Pennsylvania and New Jersey don't allow payday lending. And state consumer groups want it to stay that way, as a federal agency proposes sweeping new rules to address payday lenders around the country.
The Consumer Financial Protection Bureau proposed federal laws this week aimed at ending payday debt traps.
"Too many borrowers seeking a short-term cash fix are saddled with loans they cannot afford and sink into long-term debt," CFPB director Richard Cordray said. "Our proposal would prevent lenders from succeeding by setting up borrowers to fail."
But consumer advocates say the proposed rules contain loopholes that could undermine state laws. For example, a borrower could take out a short-term loan (less than one year) of up to $500 without showing an ability to pay it back, as long as he or she did not have such a loan in the previous 90 days.
Payday loans often charge triple-digit interest, often more than 100 percent. Lower-interest short-term loans - with a total borrowing cost of 36 percent interest or less - would be permitted in certain circumstances under the proposed CFPB rules. In 14 states that have banned payday lending, the rules could open the door to abuse, consumer advocates argue.
Pennsylvania has caps on interest-rates and fees in place already, said Kerry Smith, senior staff attorney with Community Legal Services in Center City. New Jersey also has rate caps. But CFPB has no authority to impose rate caps nationally.
In addition, payday lenders are pitching new products with a term of one year, yet still with high interest rates.
"Payday lenders are trying to legalize one-year loans, rather than short-term loans, all over the country, migrating to longer-term products," Smith said.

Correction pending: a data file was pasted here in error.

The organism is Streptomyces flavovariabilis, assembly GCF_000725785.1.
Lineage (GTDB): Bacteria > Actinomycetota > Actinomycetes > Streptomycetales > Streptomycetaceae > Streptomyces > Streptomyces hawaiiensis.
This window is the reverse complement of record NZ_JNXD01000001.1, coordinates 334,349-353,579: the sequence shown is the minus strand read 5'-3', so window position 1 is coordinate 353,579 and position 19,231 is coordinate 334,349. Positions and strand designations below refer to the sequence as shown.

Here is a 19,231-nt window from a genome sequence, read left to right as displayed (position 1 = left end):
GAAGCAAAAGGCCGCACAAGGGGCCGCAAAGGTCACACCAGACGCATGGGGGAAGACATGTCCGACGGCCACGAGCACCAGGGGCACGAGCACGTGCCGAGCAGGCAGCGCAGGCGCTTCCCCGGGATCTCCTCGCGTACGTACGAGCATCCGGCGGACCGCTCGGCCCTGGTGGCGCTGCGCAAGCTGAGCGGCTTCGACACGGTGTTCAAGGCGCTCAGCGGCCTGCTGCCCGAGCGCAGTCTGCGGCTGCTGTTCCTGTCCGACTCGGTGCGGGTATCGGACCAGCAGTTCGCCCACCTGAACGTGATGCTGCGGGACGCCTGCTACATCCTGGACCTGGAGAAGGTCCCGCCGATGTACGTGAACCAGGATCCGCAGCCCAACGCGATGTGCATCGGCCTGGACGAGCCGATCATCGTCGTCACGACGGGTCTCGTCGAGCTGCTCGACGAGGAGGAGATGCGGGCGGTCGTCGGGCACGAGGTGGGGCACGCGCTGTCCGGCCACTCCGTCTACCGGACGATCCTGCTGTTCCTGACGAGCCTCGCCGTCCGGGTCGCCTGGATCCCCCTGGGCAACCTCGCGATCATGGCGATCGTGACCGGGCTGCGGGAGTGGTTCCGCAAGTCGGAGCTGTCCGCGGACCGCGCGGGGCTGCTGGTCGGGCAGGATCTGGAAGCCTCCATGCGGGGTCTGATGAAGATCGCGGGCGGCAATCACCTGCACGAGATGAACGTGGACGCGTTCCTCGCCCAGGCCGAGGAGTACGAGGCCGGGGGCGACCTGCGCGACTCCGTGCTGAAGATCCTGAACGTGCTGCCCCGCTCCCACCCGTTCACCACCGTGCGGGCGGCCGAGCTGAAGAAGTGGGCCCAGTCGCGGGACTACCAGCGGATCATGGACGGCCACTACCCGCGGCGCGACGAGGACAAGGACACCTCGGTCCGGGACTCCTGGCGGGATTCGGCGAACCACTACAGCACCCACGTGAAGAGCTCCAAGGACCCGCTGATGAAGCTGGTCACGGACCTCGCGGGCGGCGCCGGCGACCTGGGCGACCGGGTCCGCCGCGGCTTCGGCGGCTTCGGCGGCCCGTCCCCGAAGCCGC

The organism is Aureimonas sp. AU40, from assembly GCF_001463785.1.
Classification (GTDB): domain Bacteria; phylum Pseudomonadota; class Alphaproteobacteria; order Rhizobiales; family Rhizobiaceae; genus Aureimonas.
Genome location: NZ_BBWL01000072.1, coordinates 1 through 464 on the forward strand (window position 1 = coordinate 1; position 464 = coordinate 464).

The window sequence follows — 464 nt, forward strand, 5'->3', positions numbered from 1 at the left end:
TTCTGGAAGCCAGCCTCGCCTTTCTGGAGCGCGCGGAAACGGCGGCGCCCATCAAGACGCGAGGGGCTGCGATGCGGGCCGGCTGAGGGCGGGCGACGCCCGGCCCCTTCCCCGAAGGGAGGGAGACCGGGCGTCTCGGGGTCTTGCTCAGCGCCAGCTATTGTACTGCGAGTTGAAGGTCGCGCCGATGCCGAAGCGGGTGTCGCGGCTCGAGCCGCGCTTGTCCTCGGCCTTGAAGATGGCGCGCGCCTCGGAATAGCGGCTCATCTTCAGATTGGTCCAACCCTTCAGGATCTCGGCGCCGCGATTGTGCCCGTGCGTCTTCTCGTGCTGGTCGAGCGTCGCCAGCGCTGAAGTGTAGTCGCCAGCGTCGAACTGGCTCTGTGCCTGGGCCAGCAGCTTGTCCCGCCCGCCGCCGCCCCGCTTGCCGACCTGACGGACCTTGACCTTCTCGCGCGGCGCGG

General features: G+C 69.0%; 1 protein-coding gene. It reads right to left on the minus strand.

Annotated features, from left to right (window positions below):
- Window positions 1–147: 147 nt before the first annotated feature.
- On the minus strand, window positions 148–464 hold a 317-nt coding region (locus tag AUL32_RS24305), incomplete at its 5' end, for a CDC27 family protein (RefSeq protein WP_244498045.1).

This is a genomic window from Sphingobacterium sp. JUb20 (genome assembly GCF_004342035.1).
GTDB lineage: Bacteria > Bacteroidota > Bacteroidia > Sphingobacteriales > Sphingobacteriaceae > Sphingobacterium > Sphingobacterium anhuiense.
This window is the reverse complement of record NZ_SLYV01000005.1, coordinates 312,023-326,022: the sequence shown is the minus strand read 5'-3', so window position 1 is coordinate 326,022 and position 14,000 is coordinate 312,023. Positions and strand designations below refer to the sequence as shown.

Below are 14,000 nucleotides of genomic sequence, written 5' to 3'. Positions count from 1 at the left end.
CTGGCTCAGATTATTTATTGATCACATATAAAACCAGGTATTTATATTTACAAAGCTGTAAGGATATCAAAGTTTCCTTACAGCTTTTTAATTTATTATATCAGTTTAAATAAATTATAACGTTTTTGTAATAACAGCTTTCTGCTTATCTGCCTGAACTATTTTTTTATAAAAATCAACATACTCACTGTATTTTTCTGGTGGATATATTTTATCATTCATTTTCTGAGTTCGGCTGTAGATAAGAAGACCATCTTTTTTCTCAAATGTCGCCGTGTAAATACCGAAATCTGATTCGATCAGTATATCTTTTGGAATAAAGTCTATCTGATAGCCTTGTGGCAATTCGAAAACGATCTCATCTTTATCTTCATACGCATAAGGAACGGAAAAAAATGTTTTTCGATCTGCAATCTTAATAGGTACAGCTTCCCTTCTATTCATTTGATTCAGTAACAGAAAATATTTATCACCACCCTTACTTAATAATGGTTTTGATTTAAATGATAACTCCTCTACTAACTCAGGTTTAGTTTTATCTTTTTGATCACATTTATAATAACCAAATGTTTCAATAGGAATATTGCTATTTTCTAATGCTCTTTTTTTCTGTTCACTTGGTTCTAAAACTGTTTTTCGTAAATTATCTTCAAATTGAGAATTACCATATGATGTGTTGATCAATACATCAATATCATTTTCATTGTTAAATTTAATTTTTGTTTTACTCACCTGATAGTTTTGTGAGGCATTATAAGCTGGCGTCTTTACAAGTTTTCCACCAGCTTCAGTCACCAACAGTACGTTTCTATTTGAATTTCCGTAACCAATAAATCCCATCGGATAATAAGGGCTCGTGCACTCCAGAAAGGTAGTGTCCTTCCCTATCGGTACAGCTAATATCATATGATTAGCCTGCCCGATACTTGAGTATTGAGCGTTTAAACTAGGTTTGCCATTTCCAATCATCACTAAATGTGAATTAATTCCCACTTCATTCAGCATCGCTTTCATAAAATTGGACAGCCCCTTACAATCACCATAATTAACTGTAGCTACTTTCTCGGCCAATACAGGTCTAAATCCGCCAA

About two dozen organizations signed joint letters urging the CFPB to issue a strong rule that does not weaken state statutes.
"We understand that a national CPFB rule would not preempt our stronger state-interest rate cap," the April 5 letters said.
"Any loophole in the rule that would allow unaffordable, abusive loans to continue to be made in states where they are legal would threaten Pennsylvania's law by providing unwarranted legitimacy to predatory practices," the letter sent by Pennsylvania consumer advocates read. "A weak CFPB rule could open the floodgates to predatory payday lending in Pennsylvania."
Said Bruce Davis of the New Jersey NAACP, a signatory to the letter: "How can anyone of conscience support an industry that preys on the poor, especially communities of color? The payday or short-term loan industry promotes products that create financial servitude. Is predatory lending . . . racism? Anti-age population? Anti-military? Yes."
Bill Harris, of the Pennsylvania chapter of the Military Officers Association of America, said payday loans lead to divorce and mortgage defaults among veterans.
"We are 100 percent opposed to payday lending in our state," he said. "If we can't get the CFPB to put in stronger language, to maintain caps as they exist, just don't do anything. We like it the way we have it in Pennsylvania."